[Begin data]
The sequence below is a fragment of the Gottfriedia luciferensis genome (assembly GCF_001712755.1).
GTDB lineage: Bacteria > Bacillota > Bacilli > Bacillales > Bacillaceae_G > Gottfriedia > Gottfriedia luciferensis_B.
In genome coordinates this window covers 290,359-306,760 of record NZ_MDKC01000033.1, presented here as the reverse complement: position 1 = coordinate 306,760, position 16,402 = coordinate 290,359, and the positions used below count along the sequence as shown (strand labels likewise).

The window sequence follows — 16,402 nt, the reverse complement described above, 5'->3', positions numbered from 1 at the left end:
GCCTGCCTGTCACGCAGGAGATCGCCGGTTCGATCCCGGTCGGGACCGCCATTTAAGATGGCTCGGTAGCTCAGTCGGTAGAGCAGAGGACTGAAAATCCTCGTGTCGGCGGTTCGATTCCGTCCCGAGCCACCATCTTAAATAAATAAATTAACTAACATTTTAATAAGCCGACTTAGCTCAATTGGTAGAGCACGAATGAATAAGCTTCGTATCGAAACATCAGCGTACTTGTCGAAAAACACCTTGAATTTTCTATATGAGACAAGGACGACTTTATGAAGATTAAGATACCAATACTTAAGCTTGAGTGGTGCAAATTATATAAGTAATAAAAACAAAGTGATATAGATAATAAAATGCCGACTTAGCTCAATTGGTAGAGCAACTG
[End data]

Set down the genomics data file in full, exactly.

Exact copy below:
The sequence below is a fragment of the Gottfriedia luciferensis genome (assembly GCF_001712755.1).
GTDB lineage: Bacteria > Bacillota > Bacilli > Bacillales > Bacillaceae_G > Gottfriedia > Gottfriedia luciferensis_B.
In genome coordinates this window covers 290,359-306,760 of record NZ_MDKC01000033.1, presented here as the reverse complement: position 1 = coordinate 306,760, position 16,402 = coordinate 290,359, and the positions used below count along the sequence as shown (strand labels likewise).

The window sequence follows — 16,402 nt, the reverse complement described above, 5'->3', positions numbered from 1 at the left end:
GCCTGCCTGTCACGCAGGAGATCGCCGGTTCGATCCCGGTCGGGACCGCCATTTAAGATGGCTCGGTAGCTCAGTCGGTAGAGCAGAGGACTGAAAATCCTCGTGTCGGCGGTTCGATTCCGTCCCGAGCCACCATCTTAAATAAATAAATTAACTAACATTTTAATAAGCCGACTTAGCTCAATTGGTAGAGCACGAATGAATAAGCTTCGTATCGAAACATCAGCGTACTTGTCGAAAAACACCTTGAATTTTCTATATGAGACAAGGACGACTTTATGAAGATTAAGATACCAATACTTAAGCTTGAGTGGTGCAAATTATATAAGTAATAAAAACAAAGTGATATAGATAATAAAATGCCGACTTAGCTCAATTGGTAGAGCAACTG